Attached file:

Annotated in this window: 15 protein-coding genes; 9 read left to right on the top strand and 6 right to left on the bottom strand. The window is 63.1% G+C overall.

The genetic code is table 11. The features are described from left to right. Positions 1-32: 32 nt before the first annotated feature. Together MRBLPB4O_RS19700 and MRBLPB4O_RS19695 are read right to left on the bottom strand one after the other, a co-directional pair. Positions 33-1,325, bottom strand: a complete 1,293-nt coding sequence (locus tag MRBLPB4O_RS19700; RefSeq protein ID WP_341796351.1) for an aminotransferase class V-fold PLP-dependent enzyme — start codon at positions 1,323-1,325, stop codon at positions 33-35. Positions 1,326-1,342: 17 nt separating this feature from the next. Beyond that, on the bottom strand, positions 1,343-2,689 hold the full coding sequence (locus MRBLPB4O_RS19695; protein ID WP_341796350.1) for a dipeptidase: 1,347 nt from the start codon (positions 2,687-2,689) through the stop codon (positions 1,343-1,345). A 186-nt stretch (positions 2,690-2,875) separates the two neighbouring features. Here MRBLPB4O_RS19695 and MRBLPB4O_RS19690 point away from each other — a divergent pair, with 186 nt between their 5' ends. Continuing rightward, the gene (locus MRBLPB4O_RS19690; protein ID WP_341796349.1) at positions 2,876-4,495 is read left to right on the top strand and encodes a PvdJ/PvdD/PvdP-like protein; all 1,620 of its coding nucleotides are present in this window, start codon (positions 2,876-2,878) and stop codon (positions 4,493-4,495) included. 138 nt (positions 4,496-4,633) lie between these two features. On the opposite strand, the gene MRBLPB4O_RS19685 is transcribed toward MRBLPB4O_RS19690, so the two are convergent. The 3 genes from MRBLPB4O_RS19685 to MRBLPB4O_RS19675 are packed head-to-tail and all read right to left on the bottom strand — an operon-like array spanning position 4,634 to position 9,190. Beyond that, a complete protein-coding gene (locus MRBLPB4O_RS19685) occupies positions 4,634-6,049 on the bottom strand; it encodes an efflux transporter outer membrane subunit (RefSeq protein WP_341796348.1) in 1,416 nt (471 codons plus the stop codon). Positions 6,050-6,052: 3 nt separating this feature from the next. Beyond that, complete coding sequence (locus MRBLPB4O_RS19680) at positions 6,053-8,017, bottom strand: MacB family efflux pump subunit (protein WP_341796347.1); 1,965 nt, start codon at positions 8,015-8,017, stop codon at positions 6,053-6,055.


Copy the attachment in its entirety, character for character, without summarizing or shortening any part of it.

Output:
Annotated in this window: 15 protein-coding genes; 9 read left to right on the top strand and 6 right to left on the bottom strand. The window is 63.1% G+C overall.

The genetic code is table 11. The features are described from left to right. Positions 1-32: 32 nt before the first annotated feature. Together MRBLPB4O_RS19700 and MRBLPB4O_RS19695 are read right to left on the bottom strand one after the other, a co-directional pair. Positions 33-1,325, bottom strand: a complete 1,293-nt coding sequence (locus tag MRBLPB4O_RS19700; RefSeq protein ID WP_341796351.1) for an aminotransferase class V-fold PLP-dependent enzyme — start codon at positions 1,323-1,325, stop codon at positions 33-35. Positions 1,326-1,342: 17 nt separating this feature from the next. Beyond that, on the bottom strand, positions 1,343-2,689 hold the full coding sequence (locus MRBLPB4O_RS19695; protein ID WP_341796350.1) for a dipeptidase: 1,347 nt from the start codon (positions 2,687-2,689) through the stop codon (positions 1,343-1,345). A 186-nt stretch (positions 2,690-2,875) separates the two neighbouring features. Here MRBLPB4O_RS19695 and MRBLPB4O_RS19690 point away from each other — a divergent pair, with 186 nt between their 5' ends. Continuing rightward, the gene (locus MRBLPB4O_RS19690; protein ID WP_341796349.1) at positions 2,876-4,495 is read left to right on the top strand and encodes a PvdJ/PvdD/PvdP-like protein; all 1,620 of its coding nucleotides are present in this window, start codon (positions 2,876-2,878) and stop codon (positions 4,493-4,495) included. 138 nt (positions 4,496-4,633) lie between these two features. On the opposite strand, the gene MRBLPB4O_RS19685 is transcribed toward MRBLPB4O_RS19690, so the two are convergent. The 3 genes from MRBLPB4O_RS19685 to MRBLPB4O_RS19675 are packed head-to-tail and all read right to left on the bottom strand — an operon-like array spanning position 4,634 to position 9,190. Beyond that, a complete protein-coding gene (locus MRBLPB4O_RS19685) occupies positions 4,634-6,049 on the bottom strand; it encodes an efflux transporter outer membrane subunit (RefSeq protein WP_341796348.1) in 1,416 nt (471 codons plus the stop codon). Positions 6,050-6,052: 3 nt separating this feature from the next. Beyond that, complete coding sequence (locus MRBLPB4O_RS19680) at positions 6,053-8,017, bottom strand: MacB family efflux pump subunit (protein WP_341796347.1); 1,965 nt, start codon at positions 8,015-8,017, stop codon at positions 6,053-6,055.